Need Help With Modelling Chocolate Urgently!!!

Decorating By captainjess Updated 31 Aug 2014 , 2:53am by MBalaska

captainjess Posted 29 Aug 2014 , 11:43am
post #1 of 8

I have many bags of Wilton Candy Melts that i want to make into modelling chocolate, but whenever i try to melt them they're always so thick, they pretty much turn into a dough without the corn syrup... I may be heating them too fast, but it takes at least 5 minutes for them to barely even start to melt. The melts i have are definitely old, I've had them for a while. They do not taste bad, they just don't melt like they should. Can i add shortening to the candy melts (to thin them out) BEFORE i add any corn sryup? Or will this ruin the batch? I'm from Australia and candy melts are VERY expensive, and i don't want to throw out over $50 worth of them, or stuff them up. 

7 replies
virago Posted 29 Aug 2014 , 1:57pm
post #2 of 8

why would you want to thin out the candy? its just going to seize up as soon as you add the corn syrup...that is what it is supposed to do.

 

you really don't want the candy to be hot when you add the corn syrup, otherwise you might experience separation issues. melt the candy slowly, keeping it warm (not hot), until it is smooth. even if it is thick, as long as it is smooth it should be fine. add the corn syrup and stir; it will be an arm workout once it starts to seize. place glob into a large ziplock bag, roll out glob into a flat patty, then seal the bag. let it rest overnight. tear open bag and break off pieces, knead pieces until smooth and pliable, then wrap those in saran wrap. place all wrapped pieces into an airtight container for storage.

JanDunlevy Posted 29 Aug 2014 , 4:00pm
post #3 of 8

AWhen my candy melts get old they just will not get to a consistency that I can add the corn syrup. I do not know about adding shortening. Try it before you throw them out. I have begrudgingly thrown out many bags due to age.

oftheeicing Posted 29 Aug 2014 , 4:01pm
post #4 of 8

AIn lieu of melting in the microwave, maybe try melting in a double boiler on the stove.

WickedGoodies Posted 29 Aug 2014 , 10:12pm
post #5 of 8

Here is a safe way to melt white chocolate: Make a double boiler using a large glass bowl atop a small sauce pan. Add 2/3rds of your white chocolate to the bowl. Turn on the heat to low and stir occasionally. Once the water begins simmering (through the glass bowl, you can see the steam forming), turn the heat off. Continue stirring occasionally. Once the chocolate is mostly melted, remove it from the heat and add the remainder of the un-melted chocolate. Continue stirring until it's all fully melted.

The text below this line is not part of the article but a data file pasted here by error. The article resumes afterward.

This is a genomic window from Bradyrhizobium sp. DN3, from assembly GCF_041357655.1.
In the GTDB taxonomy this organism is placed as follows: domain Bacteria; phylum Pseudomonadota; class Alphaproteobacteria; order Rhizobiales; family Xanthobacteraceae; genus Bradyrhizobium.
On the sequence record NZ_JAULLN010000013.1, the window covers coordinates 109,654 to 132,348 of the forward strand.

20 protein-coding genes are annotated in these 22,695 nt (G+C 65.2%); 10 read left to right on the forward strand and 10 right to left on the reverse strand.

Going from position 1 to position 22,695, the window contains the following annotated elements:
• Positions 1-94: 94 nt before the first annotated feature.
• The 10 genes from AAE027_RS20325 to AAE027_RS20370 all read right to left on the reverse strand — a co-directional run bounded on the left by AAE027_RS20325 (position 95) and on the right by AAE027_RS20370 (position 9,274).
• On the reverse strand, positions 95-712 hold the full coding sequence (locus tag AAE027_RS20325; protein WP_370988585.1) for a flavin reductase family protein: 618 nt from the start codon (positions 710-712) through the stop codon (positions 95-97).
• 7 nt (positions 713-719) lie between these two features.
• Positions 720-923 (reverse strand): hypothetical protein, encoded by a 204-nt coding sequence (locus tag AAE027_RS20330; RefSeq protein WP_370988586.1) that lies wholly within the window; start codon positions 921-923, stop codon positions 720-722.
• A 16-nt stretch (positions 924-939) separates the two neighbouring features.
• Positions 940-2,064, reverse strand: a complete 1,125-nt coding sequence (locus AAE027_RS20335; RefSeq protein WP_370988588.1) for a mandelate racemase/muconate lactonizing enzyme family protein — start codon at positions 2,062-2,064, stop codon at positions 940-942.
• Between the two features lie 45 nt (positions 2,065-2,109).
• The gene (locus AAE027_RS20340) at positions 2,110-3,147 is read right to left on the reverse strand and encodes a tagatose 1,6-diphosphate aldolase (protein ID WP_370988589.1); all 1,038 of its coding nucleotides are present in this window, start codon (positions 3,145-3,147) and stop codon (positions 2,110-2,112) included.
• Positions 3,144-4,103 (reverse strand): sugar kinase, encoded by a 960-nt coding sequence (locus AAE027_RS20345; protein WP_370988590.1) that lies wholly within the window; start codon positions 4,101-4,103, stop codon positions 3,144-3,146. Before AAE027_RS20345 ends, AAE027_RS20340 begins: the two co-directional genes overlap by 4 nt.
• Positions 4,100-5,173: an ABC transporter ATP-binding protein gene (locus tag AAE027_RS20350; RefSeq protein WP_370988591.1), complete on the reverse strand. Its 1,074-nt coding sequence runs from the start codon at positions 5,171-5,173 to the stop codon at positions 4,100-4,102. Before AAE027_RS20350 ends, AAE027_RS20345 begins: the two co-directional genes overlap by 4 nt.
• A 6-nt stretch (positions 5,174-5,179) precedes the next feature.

Note that candy melts do get stale and less cooperative over time so you might have better luck with fresh chocolate.

captainjess Posted 30 Aug 2014 , 2:35am
post #6 of 8

A

Original message sent by virago

why would you want to thin out the candy? its just going to seize up as soon as you add the corn syrup...that is what it is supposed to do.

you really don't want the candy to be hot when you add the corn syrup, otherwise you might experience separation issues. melt the candy slowly, keeping it warm (not hot), until it is smooth. even if it is thick, as long as it is smooth it should be fine. add the corn syrup and stir; it will be an arm workout once it starts to seize. place glob into a large ziplock bag, roll out glob into a flat patty, then seal the bag. let it rest overnight. tear open bag and break off pieces, knead pieces until smooth and pliable, then wrap those in saran wrap. place all wrapped pieces into an airtight container for storage.

the candy is so so thick when I attempt to melt it. I'm talking peanut butter thick.

virago Posted 30 Aug 2014 , 3:17pm
post #7 of 8

Quote:

Originally Posted by captainjess 


the candy is so so thick when I attempt to melt it. I'm talking peanut butter thick.

 

try thinning it with paramount crystals...I think the addition of shortening would have undesirable effects on the modeling chocolate/candy clay.  

MBalaska Posted 31 Aug 2014 , 2:53am
post #8 of 8

overheating can ruin even the most expensive melts/chocolate.  Low & slow & tempered with unmelted bits.

 

@WickedGoodies is the master craftsperson with this, and her description above is perfect.

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